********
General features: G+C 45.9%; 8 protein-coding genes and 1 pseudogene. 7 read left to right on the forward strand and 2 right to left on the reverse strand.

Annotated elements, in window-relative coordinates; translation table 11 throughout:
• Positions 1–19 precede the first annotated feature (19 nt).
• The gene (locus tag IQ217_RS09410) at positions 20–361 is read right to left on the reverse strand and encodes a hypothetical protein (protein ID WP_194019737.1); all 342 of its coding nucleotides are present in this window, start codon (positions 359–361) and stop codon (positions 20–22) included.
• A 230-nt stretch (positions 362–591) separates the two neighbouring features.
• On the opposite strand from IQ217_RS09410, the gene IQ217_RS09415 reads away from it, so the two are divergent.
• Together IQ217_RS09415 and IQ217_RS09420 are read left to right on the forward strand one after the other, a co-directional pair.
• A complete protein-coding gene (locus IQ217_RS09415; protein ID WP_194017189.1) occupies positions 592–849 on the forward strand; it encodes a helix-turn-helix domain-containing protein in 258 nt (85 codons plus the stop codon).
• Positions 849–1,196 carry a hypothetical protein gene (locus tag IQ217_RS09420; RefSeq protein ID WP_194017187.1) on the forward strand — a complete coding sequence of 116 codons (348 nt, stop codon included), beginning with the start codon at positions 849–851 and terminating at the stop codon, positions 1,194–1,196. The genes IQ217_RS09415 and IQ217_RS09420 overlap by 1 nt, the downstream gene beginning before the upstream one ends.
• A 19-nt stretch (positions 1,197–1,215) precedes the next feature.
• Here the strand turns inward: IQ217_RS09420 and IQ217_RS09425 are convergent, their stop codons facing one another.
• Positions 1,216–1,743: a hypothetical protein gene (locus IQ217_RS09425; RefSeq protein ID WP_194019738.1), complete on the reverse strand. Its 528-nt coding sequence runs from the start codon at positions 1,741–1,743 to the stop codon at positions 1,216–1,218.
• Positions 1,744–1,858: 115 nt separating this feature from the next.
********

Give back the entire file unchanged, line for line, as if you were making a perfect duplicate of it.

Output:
General features: G+C 45.9%; 8 protein-coding genes and 1 pseudogene. 7 read left to right on the forward strand and 2 right to left on the reverse strand.

Annotated elements, in window-relative coordinates; translation table 11 throughout:
• Positions 1–19 precede the first annotated feature (19 nt).
• The gene (locus tag IQ217_RS09410) at positions 20–361 is read right to left on the reverse strand and encodes a hypothetical protein (protein ID WP_194019737.1); all 342 of its coding nucleotides are present in this window, start codon (positions 359–361) and stop codon (positions 20–22) included.
• A 230-nt stretch (positions 362–591) separates the two neighbouring features.
• On the opposite strand from IQ217_RS09410, the gene IQ217_RS09415 reads away from it, so the two are divergent.
• Together IQ217_RS09415 and IQ217_RS09420 are read left to right on the forward strand one after the other, a co-directional pair.
• A complete protein-coding gene (locus IQ217_RS09415; protein ID WP_194017189.1) occupies positions 592–849 on the forward strand; it encodes a helix-turn-helix domain-containing protein in 258 nt (85 codons plus the stop codon).
• Positions 849–1,196 carry a hypothetical protein gene (locus tag IQ217_RS09420; RefSeq protein ID WP_194017187.1) on the forward strand — a complete coding sequence of 116 codons (348 nt, stop codon included), beginning with the start codon at positions 849–851 and terminating at the stop codon, positions 1,194–1,196. The genes IQ217_RS09415 and IQ217_RS09420 overlap by 1 nt, the downstream gene beginning before the upstream one ends.
• A 19-nt stretch (positions 1,197–1,215) precedes the next feature.
• Here the strand turns inward: IQ217_RS09420 and IQ217_RS09425 are convergent, their stop codons facing one another.
• Positions 1,216–1,743: a hypothetical protein gene (locus IQ217_RS09425; RefSeq protein ID WP_194019738.1), complete on the reverse strand. Its 528-nt coding sequence runs from the start codon at positions 1,741–1,743 to the stop codon at positions 1,216–1,218.
• Positions 1,744–1,858: 115 nt separating this feature from the next.